Tenth, as the Islamic Republic continues its crackdown on Iranians at home, it has been looking abroad to project strength. For the third time since protests began in September, Iran attacked Kurdish positions in northern Iraq. But unlike the first two days of strikes, on the third day, IRGC ground forces escalated to launch a reported seventy-three ballistic missiles at several locations in Iraqi Kurdistan, killing a reported thirteen people. This marks Iran’s second ballistic missile operation against northern Iraq in 2022, the first being a barrage in March against the home of a Kurdish oil tycoon, which Tehran claimed was an Israeli outpost. The recent operation even took the life of an American citizen, but Tehran has thus far only received condemnation from Washington.
Despite domestic unrest, Tehran has not taken its eye off of the Middle East’s proxy wars. Neither should Washington. In addition to the need to counter Iran’s weapons proliferation and terror funding, a greater kinetic pushback on Iran and its proxies could lead to concurrent and even reinforcing foreign and domestic vectors of pressure on the regime. Over time, this could help elicit or widen fissures among the security establishment, as they may be forced to debate priorities and have to consider reallocating funding, time, political attention, and other resources to each contest. Ultimately, sustained domestic and foreign cost-imposition to the Islamic Republic can shatter the image of invincibility that it has carefully cultivated among adversaries and allies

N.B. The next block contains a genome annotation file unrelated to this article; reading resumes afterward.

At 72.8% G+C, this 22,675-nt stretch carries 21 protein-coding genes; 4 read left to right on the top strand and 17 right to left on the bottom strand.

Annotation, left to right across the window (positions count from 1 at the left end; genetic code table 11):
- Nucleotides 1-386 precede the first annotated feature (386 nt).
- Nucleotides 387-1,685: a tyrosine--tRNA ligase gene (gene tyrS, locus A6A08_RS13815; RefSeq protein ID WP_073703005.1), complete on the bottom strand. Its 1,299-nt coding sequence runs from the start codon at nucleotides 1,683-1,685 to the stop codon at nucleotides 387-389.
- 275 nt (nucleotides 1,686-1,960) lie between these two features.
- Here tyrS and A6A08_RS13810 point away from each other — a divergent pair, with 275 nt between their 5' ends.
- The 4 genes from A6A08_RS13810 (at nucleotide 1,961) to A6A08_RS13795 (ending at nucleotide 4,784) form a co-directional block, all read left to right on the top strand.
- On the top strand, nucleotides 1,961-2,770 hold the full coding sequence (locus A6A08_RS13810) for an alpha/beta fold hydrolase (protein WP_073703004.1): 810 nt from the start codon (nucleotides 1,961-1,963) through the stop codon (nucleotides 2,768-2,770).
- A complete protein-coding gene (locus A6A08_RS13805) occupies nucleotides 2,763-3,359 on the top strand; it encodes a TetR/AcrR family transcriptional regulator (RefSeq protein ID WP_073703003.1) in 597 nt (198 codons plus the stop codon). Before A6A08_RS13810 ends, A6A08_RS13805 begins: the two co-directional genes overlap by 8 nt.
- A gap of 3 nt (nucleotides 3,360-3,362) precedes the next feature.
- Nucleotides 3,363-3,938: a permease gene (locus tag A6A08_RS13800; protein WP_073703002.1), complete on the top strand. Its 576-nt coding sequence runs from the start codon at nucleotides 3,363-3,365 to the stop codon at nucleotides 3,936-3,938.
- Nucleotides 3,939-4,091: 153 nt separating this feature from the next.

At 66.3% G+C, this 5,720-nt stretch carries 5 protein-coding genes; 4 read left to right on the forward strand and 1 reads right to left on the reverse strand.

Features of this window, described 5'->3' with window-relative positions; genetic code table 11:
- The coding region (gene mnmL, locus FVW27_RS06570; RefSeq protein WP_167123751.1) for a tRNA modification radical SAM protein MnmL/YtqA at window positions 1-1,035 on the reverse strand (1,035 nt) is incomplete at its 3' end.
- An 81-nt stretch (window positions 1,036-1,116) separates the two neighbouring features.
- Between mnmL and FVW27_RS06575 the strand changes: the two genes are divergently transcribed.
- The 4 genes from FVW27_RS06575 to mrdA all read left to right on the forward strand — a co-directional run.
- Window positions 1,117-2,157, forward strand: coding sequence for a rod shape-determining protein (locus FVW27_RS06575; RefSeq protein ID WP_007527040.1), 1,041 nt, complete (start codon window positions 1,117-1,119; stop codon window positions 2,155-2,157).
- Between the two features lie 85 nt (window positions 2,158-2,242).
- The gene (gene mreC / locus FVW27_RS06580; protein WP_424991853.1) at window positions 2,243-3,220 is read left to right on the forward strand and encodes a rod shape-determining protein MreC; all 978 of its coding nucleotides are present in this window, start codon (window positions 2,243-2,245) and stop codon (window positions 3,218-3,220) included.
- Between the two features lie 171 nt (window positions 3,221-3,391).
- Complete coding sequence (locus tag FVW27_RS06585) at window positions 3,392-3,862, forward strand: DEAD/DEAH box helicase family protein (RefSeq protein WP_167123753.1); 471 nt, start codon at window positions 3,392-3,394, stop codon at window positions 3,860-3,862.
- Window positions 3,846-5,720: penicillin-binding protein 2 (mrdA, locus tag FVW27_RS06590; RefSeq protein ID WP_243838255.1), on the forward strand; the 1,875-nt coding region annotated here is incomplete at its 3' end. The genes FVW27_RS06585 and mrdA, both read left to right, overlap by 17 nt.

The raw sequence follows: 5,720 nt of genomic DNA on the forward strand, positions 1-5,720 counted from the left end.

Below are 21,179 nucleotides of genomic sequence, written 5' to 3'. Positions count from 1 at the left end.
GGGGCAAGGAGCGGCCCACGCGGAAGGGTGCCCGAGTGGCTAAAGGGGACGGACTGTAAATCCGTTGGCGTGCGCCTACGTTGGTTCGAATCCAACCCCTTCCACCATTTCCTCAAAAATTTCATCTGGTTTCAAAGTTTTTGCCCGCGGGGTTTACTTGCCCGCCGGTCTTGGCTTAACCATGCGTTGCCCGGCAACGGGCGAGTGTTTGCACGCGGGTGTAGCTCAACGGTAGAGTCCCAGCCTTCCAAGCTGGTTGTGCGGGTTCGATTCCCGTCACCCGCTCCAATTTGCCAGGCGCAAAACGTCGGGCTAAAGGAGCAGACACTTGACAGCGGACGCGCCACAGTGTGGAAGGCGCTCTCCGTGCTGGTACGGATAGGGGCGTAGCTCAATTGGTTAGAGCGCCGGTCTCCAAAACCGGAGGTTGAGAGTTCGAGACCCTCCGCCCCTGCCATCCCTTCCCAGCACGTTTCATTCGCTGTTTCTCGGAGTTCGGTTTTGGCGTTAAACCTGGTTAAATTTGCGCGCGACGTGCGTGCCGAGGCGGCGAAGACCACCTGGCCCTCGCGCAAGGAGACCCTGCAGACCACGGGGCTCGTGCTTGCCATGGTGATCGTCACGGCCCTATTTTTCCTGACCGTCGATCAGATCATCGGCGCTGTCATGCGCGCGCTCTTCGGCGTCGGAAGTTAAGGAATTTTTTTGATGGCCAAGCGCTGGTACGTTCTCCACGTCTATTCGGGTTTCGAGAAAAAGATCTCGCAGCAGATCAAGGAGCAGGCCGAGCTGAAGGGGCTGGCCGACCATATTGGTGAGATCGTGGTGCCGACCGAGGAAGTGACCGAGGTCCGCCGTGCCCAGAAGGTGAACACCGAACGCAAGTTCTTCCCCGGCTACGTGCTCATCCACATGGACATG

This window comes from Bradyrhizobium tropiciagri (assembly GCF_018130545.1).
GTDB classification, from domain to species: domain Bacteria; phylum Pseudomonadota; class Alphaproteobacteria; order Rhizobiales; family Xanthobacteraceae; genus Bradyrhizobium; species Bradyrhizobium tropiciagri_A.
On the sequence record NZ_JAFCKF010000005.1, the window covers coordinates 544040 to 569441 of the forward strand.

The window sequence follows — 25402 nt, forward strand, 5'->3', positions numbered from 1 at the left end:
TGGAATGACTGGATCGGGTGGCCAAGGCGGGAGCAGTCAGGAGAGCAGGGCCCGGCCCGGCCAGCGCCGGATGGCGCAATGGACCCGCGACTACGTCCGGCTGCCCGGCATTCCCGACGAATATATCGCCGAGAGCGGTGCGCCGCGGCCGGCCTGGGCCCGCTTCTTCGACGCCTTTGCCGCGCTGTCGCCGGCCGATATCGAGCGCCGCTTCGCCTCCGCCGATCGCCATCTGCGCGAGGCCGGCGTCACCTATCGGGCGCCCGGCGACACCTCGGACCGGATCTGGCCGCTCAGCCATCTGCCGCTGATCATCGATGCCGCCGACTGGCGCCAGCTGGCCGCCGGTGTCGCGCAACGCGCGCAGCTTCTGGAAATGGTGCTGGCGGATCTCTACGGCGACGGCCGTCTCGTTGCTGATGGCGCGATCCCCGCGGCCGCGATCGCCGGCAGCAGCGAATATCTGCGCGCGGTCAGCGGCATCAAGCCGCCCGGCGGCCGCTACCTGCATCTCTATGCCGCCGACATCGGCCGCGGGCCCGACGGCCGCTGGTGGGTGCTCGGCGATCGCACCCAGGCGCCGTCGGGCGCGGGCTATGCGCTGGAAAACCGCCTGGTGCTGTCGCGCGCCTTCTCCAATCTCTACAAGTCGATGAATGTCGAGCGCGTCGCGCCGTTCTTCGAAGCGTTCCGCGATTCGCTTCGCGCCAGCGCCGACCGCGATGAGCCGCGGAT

At the end of the day, the Iranian people are and will remain the stewards of their own destiny. But three weeks in, one thing is clear: the Iranian people deserve more support. This strategy offers Washington a way to get off the sidelines and show, in ways consistent with American national security interests, that it stands with the Iranian people in practice, not just principle.
Behnam Ben Taleblu is a senior fellow at the Foundation for Defense of Democracies (FDD), where Saeed Ghasseminejad is a senior adviser. Both contribute to FDD’s Iran Program and Center on Economic and Financial Power (CEFP), among others. The views expressed are their own.